Taking on too many students. This goes along with the too-many-projects problem described above. I dreamed of having a big group, and I did. I had something like a dozen PhD students, undergrads, and postdocs rotating through my group at any given time. This ends up being a vicious cycle, as the more people in the group, the more time I had to spend writing grant proposals, and had less time to mentor them and go deep on their research. I seriously had PhD students where I reckon I spent more time writing grants to cover their salary than they spent working in the lab. If I had just, say, three or four good PhD students that would have been so much easier to manage.

Wasted too much time courting companies for money. I did not know how to play the funding game, and had unrealistic expectations of the value of visiting companies and drumming up interest in my work with them. I took countless trips to random companies up and down the Eastern seaboard, most of which did not pan out in terms of funding or collaborations. I should have stuck with the more obvious funding opportunities (NSF, Microsoft) and not blown so much energy on getting little bits of money here and there from companies that didn't understand how to fund academic research.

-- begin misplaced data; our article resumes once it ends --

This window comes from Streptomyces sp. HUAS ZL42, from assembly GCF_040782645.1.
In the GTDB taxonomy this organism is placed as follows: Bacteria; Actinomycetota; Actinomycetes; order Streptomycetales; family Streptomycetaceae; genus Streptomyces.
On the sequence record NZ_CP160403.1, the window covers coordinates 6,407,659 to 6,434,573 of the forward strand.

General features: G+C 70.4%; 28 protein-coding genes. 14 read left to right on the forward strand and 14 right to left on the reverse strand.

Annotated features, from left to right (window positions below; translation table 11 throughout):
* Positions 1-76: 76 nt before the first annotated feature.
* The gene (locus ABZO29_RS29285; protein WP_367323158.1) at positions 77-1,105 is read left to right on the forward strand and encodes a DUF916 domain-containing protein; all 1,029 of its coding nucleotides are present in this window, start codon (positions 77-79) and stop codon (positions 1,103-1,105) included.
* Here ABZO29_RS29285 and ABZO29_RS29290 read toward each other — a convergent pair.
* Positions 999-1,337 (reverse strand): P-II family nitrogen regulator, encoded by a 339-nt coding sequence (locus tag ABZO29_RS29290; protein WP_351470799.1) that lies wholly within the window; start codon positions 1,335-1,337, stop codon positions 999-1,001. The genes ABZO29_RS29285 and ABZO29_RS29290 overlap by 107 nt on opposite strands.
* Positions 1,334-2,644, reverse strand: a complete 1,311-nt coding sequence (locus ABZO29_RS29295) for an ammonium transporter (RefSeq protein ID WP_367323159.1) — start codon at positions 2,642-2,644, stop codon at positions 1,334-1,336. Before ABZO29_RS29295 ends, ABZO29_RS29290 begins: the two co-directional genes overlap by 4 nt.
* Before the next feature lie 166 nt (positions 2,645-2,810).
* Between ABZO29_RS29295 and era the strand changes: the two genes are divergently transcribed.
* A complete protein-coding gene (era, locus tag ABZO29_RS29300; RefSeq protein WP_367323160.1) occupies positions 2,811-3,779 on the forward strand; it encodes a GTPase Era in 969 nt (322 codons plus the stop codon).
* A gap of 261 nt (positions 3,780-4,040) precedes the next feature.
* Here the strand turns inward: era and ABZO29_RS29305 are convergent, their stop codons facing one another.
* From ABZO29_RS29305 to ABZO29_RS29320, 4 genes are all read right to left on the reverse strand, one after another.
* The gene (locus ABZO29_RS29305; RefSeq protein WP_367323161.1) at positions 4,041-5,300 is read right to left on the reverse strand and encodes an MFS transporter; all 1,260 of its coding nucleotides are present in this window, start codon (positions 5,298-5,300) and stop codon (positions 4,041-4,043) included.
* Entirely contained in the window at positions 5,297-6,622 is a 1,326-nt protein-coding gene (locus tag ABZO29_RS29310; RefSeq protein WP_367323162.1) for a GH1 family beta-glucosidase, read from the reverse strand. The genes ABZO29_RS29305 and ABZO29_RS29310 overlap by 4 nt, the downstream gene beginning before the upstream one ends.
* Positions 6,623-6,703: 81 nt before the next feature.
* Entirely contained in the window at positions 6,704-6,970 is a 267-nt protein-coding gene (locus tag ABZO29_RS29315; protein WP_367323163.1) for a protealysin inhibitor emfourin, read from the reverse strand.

Way, way, way too much travel. I had to go to every goddamn conference, workshop, program committee meeting, NSF panel, you name it. I never turned down an invitation to speak somewhere, no matter how far afield from my core community and how little influence it would have on my career. I'd travel at least twice a month, sometimes more. I'd go to a conference, come home, and turn around and see the same set of people just a few weeks later at some other event. There were times when I felt that my airline status was more important to maintain than my marriage.